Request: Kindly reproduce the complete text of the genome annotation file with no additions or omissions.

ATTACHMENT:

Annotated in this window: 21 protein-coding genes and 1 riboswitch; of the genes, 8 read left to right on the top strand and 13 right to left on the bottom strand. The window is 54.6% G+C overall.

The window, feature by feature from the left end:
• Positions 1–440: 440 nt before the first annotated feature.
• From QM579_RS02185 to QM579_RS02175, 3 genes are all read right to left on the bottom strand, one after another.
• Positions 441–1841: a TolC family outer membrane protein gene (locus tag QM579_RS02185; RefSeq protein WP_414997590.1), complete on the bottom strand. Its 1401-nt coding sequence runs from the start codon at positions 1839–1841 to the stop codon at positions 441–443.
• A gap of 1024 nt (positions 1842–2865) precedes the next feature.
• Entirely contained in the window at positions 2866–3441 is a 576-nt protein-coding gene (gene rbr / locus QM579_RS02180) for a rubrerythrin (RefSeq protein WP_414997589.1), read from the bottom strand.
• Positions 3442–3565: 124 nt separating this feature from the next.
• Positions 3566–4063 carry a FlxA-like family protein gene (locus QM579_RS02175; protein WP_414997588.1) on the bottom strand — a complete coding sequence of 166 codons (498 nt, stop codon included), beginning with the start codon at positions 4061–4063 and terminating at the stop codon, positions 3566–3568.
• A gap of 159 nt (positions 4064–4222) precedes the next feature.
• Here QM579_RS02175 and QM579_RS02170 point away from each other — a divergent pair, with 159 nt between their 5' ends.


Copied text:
Annotated in this window: 21 protein-coding genes and 1 riboswitch; of the genes, 8 read left to right on the top strand and 13 right to left on the bottom strand. The window is 54.6% G+C overall.

The window, feature by feature from the left end:
• Positions 1–440: 440 nt before the first annotated feature.
• From QM579_RS02185 to QM579_RS02175, 3 genes are all read right to left on the bottom strand, one after another.
• Positions 441–1841: a TolC family outer membrane protein gene (locus tag QM579_RS02185; RefSeq protein WP_414997590.1), complete on the bottom strand. Its 1401-nt coding sequence runs from the start codon at positions 1839–1841 to the stop codon at positions 441–443.
• A gap of 1024 nt (positions 1842–2865) precedes the next feature.
• Entirely contained in the window at positions 2866–3441 is a 576-nt protein-coding gene (gene rbr / locus QM579_RS02180) for a rubrerythrin (RefSeq protein WP_414997589.1), read from the bottom strand.
• Positions 3442–3565: 124 nt separating this feature from the next.
• Positions 3566–4063 carry a FlxA-like family protein gene (locus QM579_RS02175; protein WP_414997588.1) on the bottom strand — a complete coding sequence of 166 codons (498 nt, stop codon included), beginning with the start codon at positions 4061–4063 and terminating at the stop codon, positions 3566–3568.
• A gap of 159 nt (positions 4064–4222) precedes the next feature.
• Here QM579_RS02175 and QM579_RS02170 point away from each other — a divergent pair, with 159 nt between their 5' ends.